We live in a world that warns us of danger at every turn. The “safety first” preoccupation enforces our fear of losing our kids, so we do everything we can to protect them. It’s our job after all, but we have insulated them from healthy risk-taking behavior and it’s had an adverse effect.

Psychologists in Europe have discovered that if a child doesn’t play outside and is never allowed to experience a skinned knee, they frequently have phobias as adults.  

The “safety first” preoccupation enforces our fear of losing our kids, so we do everything we can to protect them. 

Kids need to fall a few times to learn it’s normal; teens likely need to break up with a boyfriend or girlfriend to appreciate the emotional maturity that lasting relationships require. If parents remove risk from children’s lives, we will likely experience high arrogance and low self-esteem in our growing leaders.

2. We rescue too quickly

Today’s generation of young people has not developed some of the life skills kids did 30 years ago because adults swoop in and take care of problems for them. When we rescue too quickly and over-indulge our children with “assistance,” we remove the need for them to navigate hardships and solve problems on their own.

Today’s generation of young people has not developed some of the life skills kids did 30 years ago because adults swoop in and take care of problems for them. 

It’s parenting for the short-term and it sorely misses the point of leadership—to equip our young people to do it without help. Sooner or later, kids get used to someone rescuing them: “If I fail or fall short, an adult will smooth things over and remove any consequences for my misconduct.”

When in reality, this isn’t even remotely close to how the world works, and therefore it disables our kids from becoming competent adults.

3. We rave too easily

The self-esteem movement has been around since Baby Boomers were kids, but it took root in our school systems in the 1980s. Attend a little league baseball game and you’ll see that everyone is a winner.

This “everyone-gets-a-trophy” mentality might make our kids feel special, but research is now indicating this method has unintended consequences. Kids eventually observe that Mom and Dad are the only ones who think they’re awesome when no one else is saying it. They begin to doubt the objectivity of their parents; it feels good in the moment, but it’s not connected to reality.

This “everyone-gets-a-trophy” mentality might make our kids feel special, but research is now indicating this method has unintended consequences.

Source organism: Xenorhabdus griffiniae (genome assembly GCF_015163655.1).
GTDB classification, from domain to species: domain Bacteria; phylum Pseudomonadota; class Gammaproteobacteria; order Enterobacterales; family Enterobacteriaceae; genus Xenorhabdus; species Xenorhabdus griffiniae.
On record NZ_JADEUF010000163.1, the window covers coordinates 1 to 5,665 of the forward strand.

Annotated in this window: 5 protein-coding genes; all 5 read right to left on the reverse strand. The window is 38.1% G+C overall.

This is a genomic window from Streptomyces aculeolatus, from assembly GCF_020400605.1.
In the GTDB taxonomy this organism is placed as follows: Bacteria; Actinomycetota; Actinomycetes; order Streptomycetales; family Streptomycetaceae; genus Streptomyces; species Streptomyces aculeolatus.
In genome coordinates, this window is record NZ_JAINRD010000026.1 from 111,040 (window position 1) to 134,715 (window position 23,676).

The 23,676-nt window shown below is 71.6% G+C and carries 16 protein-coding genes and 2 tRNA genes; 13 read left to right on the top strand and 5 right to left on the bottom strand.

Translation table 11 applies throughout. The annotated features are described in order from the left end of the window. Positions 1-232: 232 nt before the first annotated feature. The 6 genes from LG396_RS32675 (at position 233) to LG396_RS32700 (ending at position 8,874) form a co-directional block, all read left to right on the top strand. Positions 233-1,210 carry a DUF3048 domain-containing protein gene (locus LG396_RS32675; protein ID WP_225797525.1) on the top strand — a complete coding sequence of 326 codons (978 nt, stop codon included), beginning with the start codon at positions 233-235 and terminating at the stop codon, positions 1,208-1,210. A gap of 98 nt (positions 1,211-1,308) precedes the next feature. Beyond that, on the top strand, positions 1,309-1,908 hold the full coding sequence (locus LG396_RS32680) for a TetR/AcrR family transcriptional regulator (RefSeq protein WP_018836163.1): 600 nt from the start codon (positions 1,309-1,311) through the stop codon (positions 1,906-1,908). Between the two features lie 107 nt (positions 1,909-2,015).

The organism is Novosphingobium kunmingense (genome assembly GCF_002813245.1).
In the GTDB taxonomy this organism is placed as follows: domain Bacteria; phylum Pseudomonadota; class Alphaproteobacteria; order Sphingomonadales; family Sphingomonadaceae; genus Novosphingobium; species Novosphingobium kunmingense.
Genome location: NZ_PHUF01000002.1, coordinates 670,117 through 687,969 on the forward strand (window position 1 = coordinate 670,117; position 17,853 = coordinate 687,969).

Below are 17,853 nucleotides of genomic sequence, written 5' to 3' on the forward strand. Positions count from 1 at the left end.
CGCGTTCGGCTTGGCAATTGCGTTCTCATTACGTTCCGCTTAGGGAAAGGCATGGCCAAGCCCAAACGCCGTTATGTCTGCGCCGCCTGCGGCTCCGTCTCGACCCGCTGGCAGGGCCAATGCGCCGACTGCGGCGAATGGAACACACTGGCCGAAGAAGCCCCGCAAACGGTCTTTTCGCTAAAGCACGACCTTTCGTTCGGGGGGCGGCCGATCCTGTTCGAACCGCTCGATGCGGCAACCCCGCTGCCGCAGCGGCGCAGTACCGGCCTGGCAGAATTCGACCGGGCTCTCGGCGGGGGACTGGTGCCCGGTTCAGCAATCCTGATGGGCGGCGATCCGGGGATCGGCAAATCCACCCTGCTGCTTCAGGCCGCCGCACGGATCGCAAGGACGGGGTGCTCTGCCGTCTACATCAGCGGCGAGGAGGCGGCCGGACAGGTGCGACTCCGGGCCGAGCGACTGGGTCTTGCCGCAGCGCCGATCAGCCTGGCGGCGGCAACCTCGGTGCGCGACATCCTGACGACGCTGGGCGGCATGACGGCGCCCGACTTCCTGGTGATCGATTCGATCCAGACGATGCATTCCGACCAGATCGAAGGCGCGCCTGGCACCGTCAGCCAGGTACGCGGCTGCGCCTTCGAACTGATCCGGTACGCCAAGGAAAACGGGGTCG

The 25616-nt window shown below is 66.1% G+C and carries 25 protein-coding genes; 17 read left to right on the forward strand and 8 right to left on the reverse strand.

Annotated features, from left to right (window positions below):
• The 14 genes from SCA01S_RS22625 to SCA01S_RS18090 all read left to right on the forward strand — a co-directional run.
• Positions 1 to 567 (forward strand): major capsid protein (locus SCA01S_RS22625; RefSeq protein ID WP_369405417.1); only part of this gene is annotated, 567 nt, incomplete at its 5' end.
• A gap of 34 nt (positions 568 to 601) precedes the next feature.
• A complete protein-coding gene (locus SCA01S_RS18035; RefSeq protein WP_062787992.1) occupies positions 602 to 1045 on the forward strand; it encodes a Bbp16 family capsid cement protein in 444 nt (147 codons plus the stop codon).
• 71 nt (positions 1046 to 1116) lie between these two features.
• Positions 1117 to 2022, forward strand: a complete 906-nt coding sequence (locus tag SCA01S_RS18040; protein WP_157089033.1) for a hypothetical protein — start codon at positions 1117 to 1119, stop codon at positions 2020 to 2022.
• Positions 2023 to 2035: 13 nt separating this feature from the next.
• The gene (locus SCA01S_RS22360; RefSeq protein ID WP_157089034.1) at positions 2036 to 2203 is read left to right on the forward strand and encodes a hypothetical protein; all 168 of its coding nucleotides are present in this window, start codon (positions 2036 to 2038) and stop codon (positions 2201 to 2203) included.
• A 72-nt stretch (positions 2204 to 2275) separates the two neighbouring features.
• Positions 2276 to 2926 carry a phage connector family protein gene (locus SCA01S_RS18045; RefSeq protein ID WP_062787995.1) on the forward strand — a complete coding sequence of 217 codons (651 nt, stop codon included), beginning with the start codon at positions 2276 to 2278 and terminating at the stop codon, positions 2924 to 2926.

When we rave too easily and disregard poor behavior, children eventually learn to cheat, exaggerate and lie and to avoid difficult reality. They have not been conditioned to face it.

4. We let guilt get in the way of leading well

Your child does not have to love you every minute. Your kids will get over the disappointment, but they won’t get over the effects of being spoiled. So tell them “no” or “not now,” and let them fight for what they really value and need.

As parents, we tend to give them what they want when rewarding our children, especially with multiple kids. When one does well in something, we feel it’s unfair to praise and reward that one and not the other. This is unrealistic and misses an opportunity to enforce the point to our kids that success is dependent upon our own actions and good deeds.

Be careful not to teach them a good grade is rewarded by a trip to the mall. If your relationship is based on material rewards, kids will experience neither intrinsic motivation nor unconditional love.

5. We don’t share our past mistakes

Healthy teens are going to want to spread their wings and they’ll need to try things on their own.

We as adults must let them, but that doesn’t mean we can’t help them navigate these waters. Share with them the relevant mistakes you made when you were their age in a way that helps them learn to make good choices. (Avoid negative “lessons learned” having to do with smoking, alcohol, illegal drugs, etc.)

Also, kids must prepare to encounter slip-ups and face the consequences of their decisions. Share how you felt when you faced a similar experience.

Also, kids must prepare to encounter slip-ups and face the consequences of their decisions. Share how you felt when you faced a similar experience, what drove your actions, and the resulting lessons learned. Because we’re not the only influence on our kids, we must be the best influence.

6. We mistake intelligence, giftedness and influence for maturity